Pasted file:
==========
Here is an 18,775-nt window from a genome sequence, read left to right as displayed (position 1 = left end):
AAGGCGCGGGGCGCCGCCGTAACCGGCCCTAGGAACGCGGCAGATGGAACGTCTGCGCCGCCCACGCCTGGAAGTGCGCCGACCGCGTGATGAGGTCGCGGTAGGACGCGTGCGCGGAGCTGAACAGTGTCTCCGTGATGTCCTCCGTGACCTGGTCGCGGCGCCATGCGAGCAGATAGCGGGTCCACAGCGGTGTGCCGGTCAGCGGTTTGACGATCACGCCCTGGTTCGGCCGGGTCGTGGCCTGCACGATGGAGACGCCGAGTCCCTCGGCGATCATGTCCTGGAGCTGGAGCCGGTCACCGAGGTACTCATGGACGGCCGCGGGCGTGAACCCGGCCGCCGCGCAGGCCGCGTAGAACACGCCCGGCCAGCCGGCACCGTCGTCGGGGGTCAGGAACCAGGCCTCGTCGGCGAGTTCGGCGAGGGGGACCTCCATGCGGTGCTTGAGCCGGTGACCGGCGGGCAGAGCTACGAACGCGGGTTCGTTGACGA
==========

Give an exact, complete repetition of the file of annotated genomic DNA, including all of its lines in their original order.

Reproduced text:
Here is an 18,775-nt window from a genome sequence, read left to right as displayed (position 1 = left end):
AAGGCGCGGGGCGCCGCCGTAACCGGCCCTAGGAACGCGGCAGATGGAACGTCTGCGCCGCCCACGCCTGGAAGTGCGCCGACCGCGTGATGAGGTCGCGGTAGGACGCGTGCGCGGAGCTGAACAGTGTCTCCGTGATGTCCTCCGTGACCTGGTCGCGGCGCCATGCGAGCAGATAGCGGGTCCACAGCGGTGTGCCGGTCAGCGGTTTGACGATCACGCCCTGGTTCGGCCGGGTCGTGGCCTGCACGATGGAGACGCCGAGTCCCTCGGCGATCATGTCCTGGAGCTGGAGCCGGTCACCGAGGTACTCATGGACGGCCGCGGGCGTGAACCCGGCCGCCGCGCAGGCCGCGTAGAACACGCCCGGCCAGCCGGCACCGTCGTCGGGGGTCAGGAACCAGGCCTCGTCGGCGAGTTCGGCGAGGGGGACCTCCATGCGGTGCTTGAGCCGGTGACCGGCGGGCAGAGCTACGAACGCGGGTTCGTTGACGA